It is not necessary to offer much comment upon the manner in which General Burnside had attacked. He is said, by his critics, not to have, at the time, designed the turning movement against General Lee's right, upon which point the present writer is unable to decide. That movement would seem to have presented the sole and only chance of success for the Federal arms, as the successful advance of General Franklin's fifty-five or sixty thousand men up the old Richmond road would have compelled Lee to retire his whole right wing, to protect it from an assault in flank and reverse. What dispositions he would have made under these circumstances must be left to conjecture; but, it is certain that the blow would have proved a serious one, calling for the display of all his military ability. In the event, however, that this was the main great aim of General Burnside, his method of carrying out his design insured, it would seem, its failure. Ten thousand men only were to clear the way for the flanking movement, in order to effect which object it was necessary to crush Jackson. So that it may be said that the success of the plan involved the repulse of one-half Lee's army with ten thousand men.

The assault on Marye's Hill was an equally fatal military mistake. That the position could not be stormed, is proved by the result of the actual attempt. It is doubtful if, in any battle ever fought by any troops, men displayed greater gallantry. They rushed headlong, not only once, but thrice, into the focus of a frightful front and cross fire of artillery and small-arms, losing nearly half their numbers in a few minutes; the ground was littered with their dead, and yet the foremost had only been able to approach within sixty yards of the terrible stone wall in advance of the hill. There they fell, throwing up their hands to indicate that they saw at last that the attempt to carry the hill was hopeless.

These comments seem justified by the circumstances, and are made with no intention of casting obloquy upon the commander who, displaying little ability, gave evidences of unfaltering courage. He had urged his inability to handle so large an army, but the authorities had forced the command upon him; he had accepted it and done his best, and, like a brave soldier, determined to lead the final charge in person, dying, if necessary, at the head of his men.

General Lee has not escaped criticism any more than General Burnside. The Southern people were naturally dissatisfied with the result--the safe retreat of the Federal army--and asked why they had not been attacked and captured or destroyed. The London _Times_, at that period, and a military critic recently, in the same journal, declared that Lee had it in his power to crush General Burnside, "horse, foot, and dragoons," and, from his failure to do so, argued his want of great generalship. A full discussion of the question is left by the present writer to those better skilled than himself in military science. It is proper, however, to insert here General Lee's own explanation of his action:

"The attack on the 13th," he says, "had been so easily repulsed, and by so small a part of our army, that it was not supposed the enemy would limit his efforts to one attempt, which, in view of the magnitude of his preparations, and the extent of his force, seemed to be comparatively insignificant. Believing, therefore, that he would attack us, it was not deemed expedient to lose the advantages of our position and expose the troops to the fire of his inaccessible batteries beyond the river, by advancing against him. But we were necessarily ignorant of the extent to which he had suffered, and only became aware of it when, on the morning of the 16th, it was discovered that he had availed himself of the darkness of night, and the prevalence of a violent storm of wind and rain, to recross the river."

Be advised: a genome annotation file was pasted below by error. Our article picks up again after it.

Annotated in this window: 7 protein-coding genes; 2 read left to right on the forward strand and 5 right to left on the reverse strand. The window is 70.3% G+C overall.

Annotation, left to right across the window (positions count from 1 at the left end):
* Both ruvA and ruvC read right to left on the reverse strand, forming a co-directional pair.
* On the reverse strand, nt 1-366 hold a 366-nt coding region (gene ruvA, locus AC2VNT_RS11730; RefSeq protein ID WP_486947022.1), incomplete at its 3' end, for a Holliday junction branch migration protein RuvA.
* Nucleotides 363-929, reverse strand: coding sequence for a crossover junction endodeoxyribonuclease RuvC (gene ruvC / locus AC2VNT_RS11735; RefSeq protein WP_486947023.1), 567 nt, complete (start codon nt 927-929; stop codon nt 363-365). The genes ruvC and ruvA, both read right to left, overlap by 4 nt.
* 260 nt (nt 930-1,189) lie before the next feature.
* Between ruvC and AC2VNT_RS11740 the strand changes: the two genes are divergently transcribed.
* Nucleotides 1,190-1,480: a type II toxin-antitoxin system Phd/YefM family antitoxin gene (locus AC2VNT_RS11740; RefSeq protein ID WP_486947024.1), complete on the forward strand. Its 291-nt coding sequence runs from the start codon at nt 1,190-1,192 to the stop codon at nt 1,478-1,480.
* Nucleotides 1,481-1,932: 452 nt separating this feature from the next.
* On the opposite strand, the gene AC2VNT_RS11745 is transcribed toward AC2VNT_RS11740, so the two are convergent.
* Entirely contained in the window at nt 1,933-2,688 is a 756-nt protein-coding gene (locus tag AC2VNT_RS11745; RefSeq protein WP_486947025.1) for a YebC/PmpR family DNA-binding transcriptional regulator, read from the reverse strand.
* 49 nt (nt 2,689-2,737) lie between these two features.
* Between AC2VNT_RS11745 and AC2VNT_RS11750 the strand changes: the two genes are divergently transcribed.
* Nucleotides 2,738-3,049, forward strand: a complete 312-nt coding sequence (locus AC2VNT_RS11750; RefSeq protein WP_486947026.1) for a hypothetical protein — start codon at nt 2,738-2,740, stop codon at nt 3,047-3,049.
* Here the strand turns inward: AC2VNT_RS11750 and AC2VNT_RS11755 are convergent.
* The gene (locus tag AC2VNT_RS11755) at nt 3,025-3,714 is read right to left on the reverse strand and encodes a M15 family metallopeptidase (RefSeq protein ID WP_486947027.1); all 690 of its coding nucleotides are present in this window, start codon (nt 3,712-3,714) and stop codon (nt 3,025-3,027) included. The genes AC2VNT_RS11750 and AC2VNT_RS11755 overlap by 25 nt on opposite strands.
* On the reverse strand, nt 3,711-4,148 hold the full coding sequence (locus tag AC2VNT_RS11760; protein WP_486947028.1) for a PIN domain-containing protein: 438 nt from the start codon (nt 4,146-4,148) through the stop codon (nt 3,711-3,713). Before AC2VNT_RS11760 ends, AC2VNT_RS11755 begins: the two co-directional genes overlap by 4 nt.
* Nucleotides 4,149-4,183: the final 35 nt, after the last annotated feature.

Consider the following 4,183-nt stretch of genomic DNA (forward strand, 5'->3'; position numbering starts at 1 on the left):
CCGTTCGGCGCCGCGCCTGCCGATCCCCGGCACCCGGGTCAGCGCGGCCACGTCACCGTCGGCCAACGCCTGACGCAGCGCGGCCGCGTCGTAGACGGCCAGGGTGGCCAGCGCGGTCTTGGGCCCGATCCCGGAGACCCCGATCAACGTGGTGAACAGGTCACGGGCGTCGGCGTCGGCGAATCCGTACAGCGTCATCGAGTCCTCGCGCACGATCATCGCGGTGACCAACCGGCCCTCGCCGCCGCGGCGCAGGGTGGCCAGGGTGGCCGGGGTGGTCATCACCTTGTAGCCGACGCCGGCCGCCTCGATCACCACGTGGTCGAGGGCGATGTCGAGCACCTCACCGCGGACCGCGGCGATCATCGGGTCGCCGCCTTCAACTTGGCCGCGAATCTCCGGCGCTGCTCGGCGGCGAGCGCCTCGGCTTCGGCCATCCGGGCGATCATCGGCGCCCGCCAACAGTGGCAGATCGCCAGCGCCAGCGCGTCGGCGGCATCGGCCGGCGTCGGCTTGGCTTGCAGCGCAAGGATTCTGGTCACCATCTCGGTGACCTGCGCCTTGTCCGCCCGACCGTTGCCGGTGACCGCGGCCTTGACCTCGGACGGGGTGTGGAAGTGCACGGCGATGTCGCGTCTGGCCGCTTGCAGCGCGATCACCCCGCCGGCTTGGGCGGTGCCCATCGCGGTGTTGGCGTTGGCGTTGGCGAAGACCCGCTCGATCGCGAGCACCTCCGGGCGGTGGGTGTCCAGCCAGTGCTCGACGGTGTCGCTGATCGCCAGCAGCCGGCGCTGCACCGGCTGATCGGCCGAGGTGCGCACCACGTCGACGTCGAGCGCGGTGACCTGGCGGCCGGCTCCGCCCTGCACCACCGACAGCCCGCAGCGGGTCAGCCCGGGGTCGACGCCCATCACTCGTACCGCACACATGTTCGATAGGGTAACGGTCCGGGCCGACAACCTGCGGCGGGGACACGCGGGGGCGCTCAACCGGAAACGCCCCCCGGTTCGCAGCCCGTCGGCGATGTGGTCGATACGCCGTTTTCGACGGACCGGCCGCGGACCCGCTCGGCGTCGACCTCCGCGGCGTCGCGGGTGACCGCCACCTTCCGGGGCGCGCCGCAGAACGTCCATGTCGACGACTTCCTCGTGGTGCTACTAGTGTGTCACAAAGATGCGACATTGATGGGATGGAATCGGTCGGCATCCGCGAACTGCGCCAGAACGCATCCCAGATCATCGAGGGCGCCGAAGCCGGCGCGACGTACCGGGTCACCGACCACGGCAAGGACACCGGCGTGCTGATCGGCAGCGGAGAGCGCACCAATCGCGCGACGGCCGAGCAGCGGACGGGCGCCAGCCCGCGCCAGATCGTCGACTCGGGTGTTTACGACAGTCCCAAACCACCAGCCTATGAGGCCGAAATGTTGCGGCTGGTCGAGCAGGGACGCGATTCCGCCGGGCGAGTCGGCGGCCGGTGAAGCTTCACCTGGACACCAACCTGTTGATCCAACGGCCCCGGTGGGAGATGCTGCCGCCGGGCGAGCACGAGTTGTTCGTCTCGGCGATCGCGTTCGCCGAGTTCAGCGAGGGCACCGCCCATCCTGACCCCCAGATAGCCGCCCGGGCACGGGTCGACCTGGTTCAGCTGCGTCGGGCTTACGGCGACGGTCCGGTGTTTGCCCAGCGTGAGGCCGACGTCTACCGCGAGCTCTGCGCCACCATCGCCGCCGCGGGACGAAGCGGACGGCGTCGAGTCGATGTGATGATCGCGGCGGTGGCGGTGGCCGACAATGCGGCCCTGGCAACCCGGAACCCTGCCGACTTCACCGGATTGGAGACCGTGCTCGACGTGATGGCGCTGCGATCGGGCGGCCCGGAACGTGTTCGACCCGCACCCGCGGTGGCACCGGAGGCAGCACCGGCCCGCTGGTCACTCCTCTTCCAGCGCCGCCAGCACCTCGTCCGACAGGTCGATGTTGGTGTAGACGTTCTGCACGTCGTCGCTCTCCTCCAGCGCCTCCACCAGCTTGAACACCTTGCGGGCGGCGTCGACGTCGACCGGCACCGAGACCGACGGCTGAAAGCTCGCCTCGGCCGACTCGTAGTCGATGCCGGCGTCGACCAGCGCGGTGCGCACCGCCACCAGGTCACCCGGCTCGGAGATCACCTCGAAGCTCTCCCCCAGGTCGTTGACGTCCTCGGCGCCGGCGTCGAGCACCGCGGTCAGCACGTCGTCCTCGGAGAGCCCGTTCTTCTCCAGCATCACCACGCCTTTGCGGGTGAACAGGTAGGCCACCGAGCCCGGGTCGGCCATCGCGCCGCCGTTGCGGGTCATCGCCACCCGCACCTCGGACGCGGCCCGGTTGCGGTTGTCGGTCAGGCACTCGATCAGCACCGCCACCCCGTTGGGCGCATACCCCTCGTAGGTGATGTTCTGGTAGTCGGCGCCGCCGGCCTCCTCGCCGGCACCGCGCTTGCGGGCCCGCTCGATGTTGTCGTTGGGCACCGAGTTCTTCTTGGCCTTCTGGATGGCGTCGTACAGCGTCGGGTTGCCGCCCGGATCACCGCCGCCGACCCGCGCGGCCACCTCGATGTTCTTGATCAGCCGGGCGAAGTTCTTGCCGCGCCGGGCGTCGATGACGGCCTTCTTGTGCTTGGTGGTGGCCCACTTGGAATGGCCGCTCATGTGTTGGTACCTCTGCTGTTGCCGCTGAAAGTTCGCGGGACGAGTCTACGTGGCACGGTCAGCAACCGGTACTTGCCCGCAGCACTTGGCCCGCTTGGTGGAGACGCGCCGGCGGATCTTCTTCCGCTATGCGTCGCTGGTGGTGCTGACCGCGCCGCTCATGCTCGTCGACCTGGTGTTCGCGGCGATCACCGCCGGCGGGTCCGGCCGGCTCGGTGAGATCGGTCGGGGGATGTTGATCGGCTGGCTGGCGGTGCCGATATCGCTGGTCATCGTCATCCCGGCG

This statement was no doubt framed by General Lee to meet the criticisms which the result of the battle occasioned. In conversing with General Stuart on the subject, he added that he felt too great responsibility for the preservation of his troops to unnecessarily hazard them. "No one knows," he said, "how _brittle_ an army is."

The word may appear strange, applied to the Army of Northern Virginia, which had certainly vindicated its claim, under many arduous trials, to the virtues of toughness and endurance. But Lee's meaning was plain, and his view seems to have been founded on good sense. The enemy had in all, probably, two hundred pieces of artillery, a large portion of which were posted on the high ground north of the river. Had Lee descended from his ridge and advanced into the plain to attack, this large number of guns would have greeted him with a rapid and destructive fire, which must have inflicted upon him a loss as nearly heavy as he had inflicted upon General Burnside at Marye's Hill. From such a result he naturally shrunk. It has been seen that the Federal troops, brave as they were, had been demoralized by such a fire; and Lee was unwilling to expose his own troops to similar slaughter.

There is little question, it seems, that an advance of the description mentioned would have resulted in a conclusive victory, and the probable surrender of the whole or a large portion of the Federal army. Whether the probability of such a result was sufficient to compensate for the certain slaughter, the reader will decide for himself. General Lee did not think so, and did not order the advance. He preferred awaiting, in his strong position, the second assault which General Burnside would probably make; and, while he thus waited, the enemy secretly recrossed the river, rendering an attack upon them by Lee impossible.

General Burnside made a second movement to cross the Rappahannock--this time at Banks's Ford, above Fredericksburg--in the inclement month of January; but, as he might have anticipated, the condition of the roads was such that it was impossible to advance. His artillery, with the horses dragging the pieces, sank into the almost bottomless mud, where they stuck fast--even the foot-soldiers found it difficult to march through the quagmire--and the whole movement was speedily abandoned.

When General Burnside issued the order for this injudicious advance, two of his general officers met, and one asked:

"What do you think of it?"

"It don't seem to have the _ring_" was the reply.

"No--the bell is broken," the other added.

This incident, which is given on the authority of a Northern writer, probably conveys a correct idea of the feeling of both the officers and men of General Burnside's army. The disastrous day of Fredericksburg had seriously injured the troops.

"The Army of the Potomac," the writer adds, "was sadly fractured, and its tones had no longer the clear, inspiring ring of victory."